Wednesday 29 December 2010

On Whatever

You reach a point where the bullshit has to stop. You make investments - money, time, emotions. This is nothing new, of course - you've been here before. You knew what to expect. But this time it's different, because you realise it isn't a game. It's your life.

Wednesday 22 December 2010

Doing a Reading

Here's some videos of me reading from Drive!

Terry has a rather large problem. His father wants to destroy him.

Meet Terry's father, The Reverend Kinlochleven. He's an ordained Minister of the Church, but fancies himself as a bit of a gangster.

Sammy plays the drums in a band called Drive!. He's good, but he's not Clem Burke.

Monday 20 December 2010

Book News

"...the great achievement of the book is its depiction of the pub and club-centric music scene in Edinburgh in the 80s...anyone who was there is sure to be enthralled by this fascinating debut novel." The Skinny

Just a reminder that Drive! is still available at the following links:

Sunday 19 December 2010

Good Neighbours

There is a barricade of shoes
blocking access to our door.

They are not our shoes.

There is a barricade of shoes
blocking egress from our flat.

They are not our shoes.

I pull the laces tighter
on my MA1s;
manly leather grips my shins.
I cut a swath through
Bulgarian Adidas, Nike
and Hong Kong Prada.
Plastic and faux-pigskin
bounce off the walls - I miss the light
by inches.
of the size 9 boot.
A language that respects no borders.
A proportional response.

Thursday 9 December 2010

Flower of Glenalmond

I can see him now:
the young man,
who was really just a boy.
It was almost summer.
It was a foreign country,
but not then.
He had removed his shirt,
as if it would make a difference.
He had a piece of paper
flattened on his knee.

Three weeks left in this oasis.
(he always wrote of people)
Sunday bells appealing
across a billiard lawn,
tolling the knell of this parting dream
in which I find myself
so willingly immersed.
Three weeks of borrowed time.
Flower of Glenalmond.
How true.

He was trying to understand something,
that would-be poet.
(his words remained hidden for years)
Self-inflicted wounds also heal,
I want to shout,
Things had run their course.
I know this now.

As I watch,
the boy turns
and raises a hand to his ear.
Is it a sudden breeze he feels?
Or is it hindsight
whispering garbled words of comfort
from an undreamt-of middle age?
Another language, almost.
Words from a foreign land.
Not Scotland.
Not now.

Tuesday 7 December 2010


The seed took root
beneath the box.
The seed, in fact, was there
before the box was lowered.
No confusion, though.
The shoot, blind,
knew which way to go,
and curled easily round the wood
up through the loose soil
to the surface.

It was a beautiful flower,
but it didn't last for long.
The wind blew,
scattering petals to
I don't know where.
The flower died, of course.

In the grave,
all that is left of the root
is a feeling,
as the seed,
well compressed,
sprouts poetry.

Monday 6 December 2010


And here's your starter for ten. How does the Dux of the school end up in the white slave trade?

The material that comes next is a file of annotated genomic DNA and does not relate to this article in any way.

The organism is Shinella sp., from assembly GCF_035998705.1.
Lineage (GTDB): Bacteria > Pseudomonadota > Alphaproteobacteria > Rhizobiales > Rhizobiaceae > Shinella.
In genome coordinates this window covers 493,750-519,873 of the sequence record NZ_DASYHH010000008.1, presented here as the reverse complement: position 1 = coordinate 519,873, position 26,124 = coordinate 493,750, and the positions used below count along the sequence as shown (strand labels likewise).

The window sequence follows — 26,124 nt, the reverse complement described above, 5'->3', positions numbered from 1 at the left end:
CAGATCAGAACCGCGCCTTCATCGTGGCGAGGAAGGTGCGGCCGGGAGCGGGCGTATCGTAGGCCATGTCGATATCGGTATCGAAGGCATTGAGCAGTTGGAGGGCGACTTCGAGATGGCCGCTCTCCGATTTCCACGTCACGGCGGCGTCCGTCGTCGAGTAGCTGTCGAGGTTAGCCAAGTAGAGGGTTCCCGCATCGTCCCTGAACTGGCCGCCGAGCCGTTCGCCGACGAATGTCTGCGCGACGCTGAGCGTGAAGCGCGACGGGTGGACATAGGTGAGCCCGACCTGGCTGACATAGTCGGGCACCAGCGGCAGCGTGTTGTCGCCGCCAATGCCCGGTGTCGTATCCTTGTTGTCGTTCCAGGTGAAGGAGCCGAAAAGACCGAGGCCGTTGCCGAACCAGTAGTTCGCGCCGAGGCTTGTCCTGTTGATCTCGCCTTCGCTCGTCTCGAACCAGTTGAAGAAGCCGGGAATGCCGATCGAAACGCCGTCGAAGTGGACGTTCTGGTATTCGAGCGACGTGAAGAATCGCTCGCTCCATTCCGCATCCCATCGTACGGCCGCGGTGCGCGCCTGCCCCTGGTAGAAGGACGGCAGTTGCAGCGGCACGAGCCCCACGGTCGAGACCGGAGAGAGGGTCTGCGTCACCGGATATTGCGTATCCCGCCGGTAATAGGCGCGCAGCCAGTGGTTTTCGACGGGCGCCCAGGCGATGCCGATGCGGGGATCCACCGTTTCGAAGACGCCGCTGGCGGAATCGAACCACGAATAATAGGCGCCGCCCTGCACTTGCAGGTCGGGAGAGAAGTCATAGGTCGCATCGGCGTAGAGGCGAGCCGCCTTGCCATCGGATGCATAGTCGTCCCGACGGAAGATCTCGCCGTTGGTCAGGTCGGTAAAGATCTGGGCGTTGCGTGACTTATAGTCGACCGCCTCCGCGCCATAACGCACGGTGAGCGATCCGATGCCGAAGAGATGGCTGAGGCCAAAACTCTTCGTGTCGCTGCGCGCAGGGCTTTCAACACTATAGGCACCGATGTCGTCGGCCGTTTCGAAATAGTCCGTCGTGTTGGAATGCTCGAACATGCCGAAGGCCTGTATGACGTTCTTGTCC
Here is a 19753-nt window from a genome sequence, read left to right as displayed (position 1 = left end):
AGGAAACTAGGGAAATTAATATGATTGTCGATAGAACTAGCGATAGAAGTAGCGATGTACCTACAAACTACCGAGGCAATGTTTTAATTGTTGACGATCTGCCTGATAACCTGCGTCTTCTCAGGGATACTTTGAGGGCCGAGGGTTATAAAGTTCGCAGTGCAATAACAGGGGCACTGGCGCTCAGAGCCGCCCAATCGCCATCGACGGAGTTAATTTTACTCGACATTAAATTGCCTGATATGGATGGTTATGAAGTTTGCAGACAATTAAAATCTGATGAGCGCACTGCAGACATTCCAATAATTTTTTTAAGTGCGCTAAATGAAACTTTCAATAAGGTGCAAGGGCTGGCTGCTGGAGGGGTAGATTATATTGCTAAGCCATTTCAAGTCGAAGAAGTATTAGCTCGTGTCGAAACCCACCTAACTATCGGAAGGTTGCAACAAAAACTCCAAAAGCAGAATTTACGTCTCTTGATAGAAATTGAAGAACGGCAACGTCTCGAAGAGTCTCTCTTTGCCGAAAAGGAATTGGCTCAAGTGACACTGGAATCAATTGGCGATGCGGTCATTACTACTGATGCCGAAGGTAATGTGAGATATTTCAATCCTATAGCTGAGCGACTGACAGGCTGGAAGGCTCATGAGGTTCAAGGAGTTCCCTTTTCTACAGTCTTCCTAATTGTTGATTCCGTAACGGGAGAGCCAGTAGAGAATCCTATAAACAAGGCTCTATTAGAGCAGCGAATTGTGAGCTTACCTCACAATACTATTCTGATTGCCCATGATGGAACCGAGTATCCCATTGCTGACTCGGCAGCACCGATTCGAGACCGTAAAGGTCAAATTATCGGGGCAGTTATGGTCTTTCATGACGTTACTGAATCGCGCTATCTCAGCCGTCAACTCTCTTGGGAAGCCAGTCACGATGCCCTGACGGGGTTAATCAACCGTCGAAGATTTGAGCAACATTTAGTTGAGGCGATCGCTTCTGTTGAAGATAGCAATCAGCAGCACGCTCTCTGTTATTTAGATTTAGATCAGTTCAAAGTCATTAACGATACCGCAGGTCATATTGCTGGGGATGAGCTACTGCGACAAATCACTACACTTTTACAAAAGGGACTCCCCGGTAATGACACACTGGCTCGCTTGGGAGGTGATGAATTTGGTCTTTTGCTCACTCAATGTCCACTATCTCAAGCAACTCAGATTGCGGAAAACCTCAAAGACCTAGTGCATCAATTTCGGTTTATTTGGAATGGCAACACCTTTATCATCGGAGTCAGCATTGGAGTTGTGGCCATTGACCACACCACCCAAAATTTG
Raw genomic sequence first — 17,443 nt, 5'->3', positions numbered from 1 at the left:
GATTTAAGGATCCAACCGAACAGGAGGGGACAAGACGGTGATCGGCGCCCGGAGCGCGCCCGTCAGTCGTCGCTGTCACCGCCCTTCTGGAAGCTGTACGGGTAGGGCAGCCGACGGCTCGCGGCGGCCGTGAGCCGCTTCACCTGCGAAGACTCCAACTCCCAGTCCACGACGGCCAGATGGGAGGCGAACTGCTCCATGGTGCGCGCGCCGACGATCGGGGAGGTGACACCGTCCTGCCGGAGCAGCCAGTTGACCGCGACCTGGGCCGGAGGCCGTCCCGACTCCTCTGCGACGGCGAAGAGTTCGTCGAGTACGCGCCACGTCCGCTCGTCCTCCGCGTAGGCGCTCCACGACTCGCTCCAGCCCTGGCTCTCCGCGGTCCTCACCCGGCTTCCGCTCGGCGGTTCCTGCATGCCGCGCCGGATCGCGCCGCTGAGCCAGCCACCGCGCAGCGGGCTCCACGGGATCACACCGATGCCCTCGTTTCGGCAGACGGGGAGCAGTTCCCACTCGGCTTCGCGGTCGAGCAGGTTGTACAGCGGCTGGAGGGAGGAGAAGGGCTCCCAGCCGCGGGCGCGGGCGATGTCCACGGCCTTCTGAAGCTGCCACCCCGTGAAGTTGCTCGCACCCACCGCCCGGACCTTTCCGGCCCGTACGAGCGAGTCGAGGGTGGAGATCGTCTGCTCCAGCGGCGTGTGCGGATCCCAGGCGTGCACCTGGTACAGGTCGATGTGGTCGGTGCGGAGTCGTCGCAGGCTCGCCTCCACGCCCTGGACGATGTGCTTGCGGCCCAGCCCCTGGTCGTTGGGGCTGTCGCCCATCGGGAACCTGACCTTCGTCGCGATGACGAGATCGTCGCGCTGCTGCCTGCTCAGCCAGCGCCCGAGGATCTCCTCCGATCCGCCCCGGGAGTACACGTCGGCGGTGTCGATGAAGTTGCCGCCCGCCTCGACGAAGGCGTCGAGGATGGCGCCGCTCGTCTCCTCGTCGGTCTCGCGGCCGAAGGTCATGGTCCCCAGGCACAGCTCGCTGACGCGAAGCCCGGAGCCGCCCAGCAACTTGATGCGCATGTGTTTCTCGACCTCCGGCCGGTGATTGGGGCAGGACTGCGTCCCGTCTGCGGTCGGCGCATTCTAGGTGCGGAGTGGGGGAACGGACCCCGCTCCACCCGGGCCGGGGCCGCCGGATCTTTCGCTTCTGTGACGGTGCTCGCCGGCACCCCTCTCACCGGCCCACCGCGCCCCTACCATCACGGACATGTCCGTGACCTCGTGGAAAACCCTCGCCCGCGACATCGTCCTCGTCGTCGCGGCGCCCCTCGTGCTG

Ah, old Bamber, God love 'im. One of those bastions of TV quiz shows who fell by the wayside as the years progressed. Bit after my time, though, his demise, I mean. My trusty Guardian informed me that he was replaced by none other than Jeremy Paxman, and what do we know about him? Newsnight? Giving politicians a hard time? If the truth be out, and it soon will be, I couldn't really tell you. I'd already fled the country by the time he was elevated to the status of Quizmaster, albeit on a show whose audience is in a constant state of bafflement. Which raises the question - why do they watch it? I'm all for audience participation. Well, I would be. I'm a teacher. Or was, until I came across this little earner. But what's the point? 'Sulphate compounds carry how many oxygen atoms?' Who cares? I mean, it's even worse than the specialist round on Mastermind.

The truth has to be faced. University Challenge was one of the essential low points in the series of events that led me to...well, here.

Let me explain.

Wednesday 1 December 2010

The Hotel Continental, Thessaloniki, 1st December, 1989

It was 21 years ago today that I came to Greece to 'be a writer', whatever I thought that meant. I was twenty four years old. I thought I knew it all. Of course, I knew nothing. My ticket was the cheapest I could find, from a dingy office in Oxford Street. It was one way.

The Hotel Continental, Thessaloniki, 1st December, 1989

The first night
of a new life.
The street is called 'Komninon',
if I have deciphered correctly;
it's a while since I did Greek at school.
Is it a flower? I wonder.
Or a mountain?
I have no idea, but
Komninon is here,
and so is the Hotel Continental.

We ascend in silence,
the concierge and I.
The lift is vintage,
a concertina door,
not a creak as we rise, slowly,
hoisted by elastic bands nearing their last.

We splash through puddles of second floor Domestos,
or the local equivalent.
At least the place is clean.

Then alone in this small, cold room.
The bed, the table, the chair.
Through closed windows, a partial view of old men playing billiards,
the angle of shoulder, elbow and cue,
and laughter I can only see.

I find (despite the bleach) what I knew would be there.
I knew it all along.
My cliche: the squashed bug on the wall.
On closer inspection, two bugs,
still wet.
The previous guest,
reviled by their twitching copulations,
has recently voted with his shoe.

I sit at the table.
This is why I came.
The first words of my new life.
Full of insight.

My God,
what have I done?

I look to the window,
but the billiard room is dark.
No more silent laughter.
I stare back at myself,
my pencil poised
in a hand that isn't mine.